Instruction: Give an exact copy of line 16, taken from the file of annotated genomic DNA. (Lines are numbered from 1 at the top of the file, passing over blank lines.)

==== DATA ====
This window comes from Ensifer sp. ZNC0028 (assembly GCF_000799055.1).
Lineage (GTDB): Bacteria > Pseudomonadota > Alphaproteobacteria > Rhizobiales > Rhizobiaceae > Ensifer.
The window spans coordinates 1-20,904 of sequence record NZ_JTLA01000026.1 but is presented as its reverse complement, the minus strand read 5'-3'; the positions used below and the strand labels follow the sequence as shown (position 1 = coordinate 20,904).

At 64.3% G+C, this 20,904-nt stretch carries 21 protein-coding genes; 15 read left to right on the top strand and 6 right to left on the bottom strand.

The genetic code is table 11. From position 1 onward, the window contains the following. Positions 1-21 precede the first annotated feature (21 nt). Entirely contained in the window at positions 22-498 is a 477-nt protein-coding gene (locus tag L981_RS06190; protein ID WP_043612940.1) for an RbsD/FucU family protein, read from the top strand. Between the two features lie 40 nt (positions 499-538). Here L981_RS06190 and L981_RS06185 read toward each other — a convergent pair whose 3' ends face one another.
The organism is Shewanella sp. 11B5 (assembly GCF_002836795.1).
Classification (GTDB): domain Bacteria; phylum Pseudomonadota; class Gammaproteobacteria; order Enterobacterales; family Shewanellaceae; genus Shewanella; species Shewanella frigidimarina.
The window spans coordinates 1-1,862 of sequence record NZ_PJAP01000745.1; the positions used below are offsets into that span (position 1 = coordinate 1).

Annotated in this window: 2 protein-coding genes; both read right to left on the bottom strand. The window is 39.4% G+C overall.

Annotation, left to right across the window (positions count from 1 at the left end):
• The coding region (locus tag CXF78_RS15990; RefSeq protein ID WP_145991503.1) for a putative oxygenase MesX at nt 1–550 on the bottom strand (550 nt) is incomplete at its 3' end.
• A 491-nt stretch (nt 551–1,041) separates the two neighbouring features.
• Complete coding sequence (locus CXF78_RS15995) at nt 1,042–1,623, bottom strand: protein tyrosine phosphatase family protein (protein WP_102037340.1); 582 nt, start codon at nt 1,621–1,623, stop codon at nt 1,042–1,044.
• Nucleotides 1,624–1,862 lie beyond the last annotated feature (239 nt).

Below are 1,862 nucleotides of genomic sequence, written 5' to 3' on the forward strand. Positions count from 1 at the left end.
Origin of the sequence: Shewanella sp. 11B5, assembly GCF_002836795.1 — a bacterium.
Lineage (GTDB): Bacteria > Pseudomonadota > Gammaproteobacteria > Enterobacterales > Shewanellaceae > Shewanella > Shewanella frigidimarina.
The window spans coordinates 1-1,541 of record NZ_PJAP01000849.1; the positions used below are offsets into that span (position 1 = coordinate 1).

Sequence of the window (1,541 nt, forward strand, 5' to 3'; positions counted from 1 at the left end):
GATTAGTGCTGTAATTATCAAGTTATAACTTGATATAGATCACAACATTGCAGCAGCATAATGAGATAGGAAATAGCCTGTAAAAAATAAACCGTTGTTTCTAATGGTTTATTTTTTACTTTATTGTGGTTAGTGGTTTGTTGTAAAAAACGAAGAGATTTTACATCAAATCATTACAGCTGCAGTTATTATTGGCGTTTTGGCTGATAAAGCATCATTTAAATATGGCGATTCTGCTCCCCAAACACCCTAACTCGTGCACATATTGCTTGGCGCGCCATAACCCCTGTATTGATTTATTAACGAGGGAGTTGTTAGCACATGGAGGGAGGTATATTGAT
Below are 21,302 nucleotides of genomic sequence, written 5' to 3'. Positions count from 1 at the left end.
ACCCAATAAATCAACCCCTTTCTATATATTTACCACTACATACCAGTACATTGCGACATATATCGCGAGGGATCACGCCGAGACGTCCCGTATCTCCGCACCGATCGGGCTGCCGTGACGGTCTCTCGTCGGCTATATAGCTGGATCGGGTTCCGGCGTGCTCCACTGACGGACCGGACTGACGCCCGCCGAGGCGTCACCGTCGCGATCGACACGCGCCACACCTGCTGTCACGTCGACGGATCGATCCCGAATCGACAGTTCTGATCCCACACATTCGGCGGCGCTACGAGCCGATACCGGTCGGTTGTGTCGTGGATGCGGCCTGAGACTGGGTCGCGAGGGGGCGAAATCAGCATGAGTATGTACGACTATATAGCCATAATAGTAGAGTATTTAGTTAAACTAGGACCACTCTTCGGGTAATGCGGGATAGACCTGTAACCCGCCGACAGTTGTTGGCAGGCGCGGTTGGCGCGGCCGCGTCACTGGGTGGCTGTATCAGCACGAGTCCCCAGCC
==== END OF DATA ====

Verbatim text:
Origin of the sequence: Shewanella sp. 11B5, assembly GCF_002836795.1 — a bacterium.